We’re already so close it hurts!
I mean, adding any more immersion would be dreadfully boring. Could you imagine playing a game that didn’t skip all the mundane stuff? If I need to sit and rest for three hours before hiking the rest of a trail… I wouldn’t need the game to assimilate that experience.
I would just step outside and hike a trail.
Where we’re at now is spectacular. I don’t want to nap inside a VR headset. It sounds sweaty and uncomfortable. I don’t want to dive into fictional rivers to restore a virtual cleanliness rating. I’d rather take my showers out here, in the real world.
I’d also rather not recreate the necessity to work 40 hours a week to make payments on my guild house. Animal Crossing already comes a little too close for my comfort zone! I still love you, Tom Nook. Thank you for the island retreat and the free iPhone.
But weeding out all the creeps at the bar and finding a social circle that already shares an interest as me? Sign me up!
As it stands, our virtual currency isn’t truly ours to share and sell. Most of the developers we’re buying cosmetic items from reserve the ownership rights to our merited items. It feels a little dirty.
Sure, they drew the objects and the art should be signed by them.
If an artist sells you a painting, you leave the signature. No problem. Still, the artist doesn’t come knocking on your door to reclaim that painting after a few months have passed.
Well, this threat occurred in League of Legends. During the Bilgewater: Burning Tides event, a paid DLC character named Gangplank was completely removed from the game due to some added story elements.
The character returned, but users were demanding refunds for their paid DLC before learning this.
Riot Games didn’t want to spoil the surprise. Instead, they pointed toward the fine print in their EULA and made the claim that in-game purchases were their property.
And if you want to auction off your items, that should be within your rights, too. Now that your in-game items retain a bit of value, it seems like an anti-consumer practice to prohibit you from having your own little virtual yard sale.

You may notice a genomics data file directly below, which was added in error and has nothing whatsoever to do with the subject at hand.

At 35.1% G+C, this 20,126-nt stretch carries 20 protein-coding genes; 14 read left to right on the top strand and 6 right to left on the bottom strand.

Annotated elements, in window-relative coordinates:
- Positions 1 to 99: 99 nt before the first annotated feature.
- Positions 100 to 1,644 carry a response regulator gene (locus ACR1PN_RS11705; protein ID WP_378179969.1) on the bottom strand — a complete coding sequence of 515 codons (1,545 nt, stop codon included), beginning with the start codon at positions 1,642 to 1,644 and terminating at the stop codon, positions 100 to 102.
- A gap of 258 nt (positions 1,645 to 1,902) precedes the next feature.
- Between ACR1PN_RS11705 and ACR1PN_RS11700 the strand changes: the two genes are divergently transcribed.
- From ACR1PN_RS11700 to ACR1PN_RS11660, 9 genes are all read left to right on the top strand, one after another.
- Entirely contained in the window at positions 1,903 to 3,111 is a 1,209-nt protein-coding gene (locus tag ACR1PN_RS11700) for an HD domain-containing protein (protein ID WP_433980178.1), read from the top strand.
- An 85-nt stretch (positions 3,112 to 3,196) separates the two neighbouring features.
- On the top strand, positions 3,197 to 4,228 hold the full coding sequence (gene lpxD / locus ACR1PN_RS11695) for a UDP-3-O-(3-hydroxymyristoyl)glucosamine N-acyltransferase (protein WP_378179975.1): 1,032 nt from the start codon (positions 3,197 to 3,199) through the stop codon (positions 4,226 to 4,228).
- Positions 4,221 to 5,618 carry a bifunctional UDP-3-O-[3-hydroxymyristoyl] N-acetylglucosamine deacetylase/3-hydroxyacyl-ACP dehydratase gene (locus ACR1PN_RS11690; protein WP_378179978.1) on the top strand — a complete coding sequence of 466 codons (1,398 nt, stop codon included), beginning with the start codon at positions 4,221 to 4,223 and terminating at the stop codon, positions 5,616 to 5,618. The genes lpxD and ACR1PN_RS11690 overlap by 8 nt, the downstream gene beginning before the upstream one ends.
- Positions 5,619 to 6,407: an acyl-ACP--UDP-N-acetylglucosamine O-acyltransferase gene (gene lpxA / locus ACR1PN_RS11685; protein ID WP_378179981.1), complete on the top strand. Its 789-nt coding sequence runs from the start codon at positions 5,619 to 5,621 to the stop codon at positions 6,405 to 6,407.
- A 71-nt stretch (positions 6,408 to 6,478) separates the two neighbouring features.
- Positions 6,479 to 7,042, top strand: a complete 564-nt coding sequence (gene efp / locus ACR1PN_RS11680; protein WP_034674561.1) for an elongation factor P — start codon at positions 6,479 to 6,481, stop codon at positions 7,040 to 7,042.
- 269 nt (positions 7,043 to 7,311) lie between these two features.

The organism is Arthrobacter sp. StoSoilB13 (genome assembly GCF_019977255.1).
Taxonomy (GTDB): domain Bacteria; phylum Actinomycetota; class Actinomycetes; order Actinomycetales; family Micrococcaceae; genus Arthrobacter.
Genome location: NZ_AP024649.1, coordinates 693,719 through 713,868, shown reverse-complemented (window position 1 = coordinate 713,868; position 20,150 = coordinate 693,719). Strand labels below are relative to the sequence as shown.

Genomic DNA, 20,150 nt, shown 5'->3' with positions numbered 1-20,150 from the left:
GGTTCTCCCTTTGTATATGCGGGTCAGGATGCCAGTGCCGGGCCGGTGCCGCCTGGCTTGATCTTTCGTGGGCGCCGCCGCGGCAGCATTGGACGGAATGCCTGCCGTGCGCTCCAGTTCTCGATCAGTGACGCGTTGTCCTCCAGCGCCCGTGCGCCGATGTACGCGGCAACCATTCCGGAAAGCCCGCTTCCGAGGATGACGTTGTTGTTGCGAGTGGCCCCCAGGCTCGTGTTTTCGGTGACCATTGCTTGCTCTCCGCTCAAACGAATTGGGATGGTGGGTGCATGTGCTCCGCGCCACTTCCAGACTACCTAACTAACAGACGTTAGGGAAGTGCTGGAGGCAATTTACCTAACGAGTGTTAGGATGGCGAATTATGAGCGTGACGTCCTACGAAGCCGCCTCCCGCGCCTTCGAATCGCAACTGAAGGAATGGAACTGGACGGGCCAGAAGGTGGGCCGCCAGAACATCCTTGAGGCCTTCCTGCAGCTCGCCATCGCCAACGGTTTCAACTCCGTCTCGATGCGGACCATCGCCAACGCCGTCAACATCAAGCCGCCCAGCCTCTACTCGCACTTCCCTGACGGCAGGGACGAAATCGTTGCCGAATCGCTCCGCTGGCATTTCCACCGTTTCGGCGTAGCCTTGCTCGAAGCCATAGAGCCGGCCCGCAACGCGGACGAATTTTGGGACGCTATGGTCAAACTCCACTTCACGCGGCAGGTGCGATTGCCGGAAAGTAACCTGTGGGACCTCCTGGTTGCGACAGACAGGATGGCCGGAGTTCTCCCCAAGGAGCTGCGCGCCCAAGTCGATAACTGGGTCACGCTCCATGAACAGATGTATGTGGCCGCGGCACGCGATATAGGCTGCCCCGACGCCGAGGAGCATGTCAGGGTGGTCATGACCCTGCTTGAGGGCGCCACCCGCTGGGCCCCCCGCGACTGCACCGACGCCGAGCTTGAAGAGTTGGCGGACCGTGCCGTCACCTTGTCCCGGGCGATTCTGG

The game developers lose a few customers. Car dealerships lose customers all the time – when you sell a car you no longer have use for. Somehow they manage just fine. Yet game development studios issue bans for re-selling your old virtual items.
I’m not necessarily making a call-to-arms about protesting EULA’s. I’d just like to inform you of some relevant text that appears on your next million-page EULA that you’ll be required to sign.
These contracts weren’t always universal. Congress let them slide years ago to prevent software users from pirating and sharing free versions of software.
Congress gave our software overlords an inch and they took a mile. Nowadays they use EULA’s to reserve rights to ban you from products you paid for.
Thank god I don’t have to sign an agreement of minimum permitted grass height when I buy a lawnmower. Especially after I’ve already paid for it and removed all the packaging.
How did we let software come this far to stab us in the back? I guess it’s hard to turn down entertainment, especially the new and more impressive stuff.
Anyway, thanks for reading! Let me know what you think about MTX and EULA’s in the FB group, I’d love to hear your take!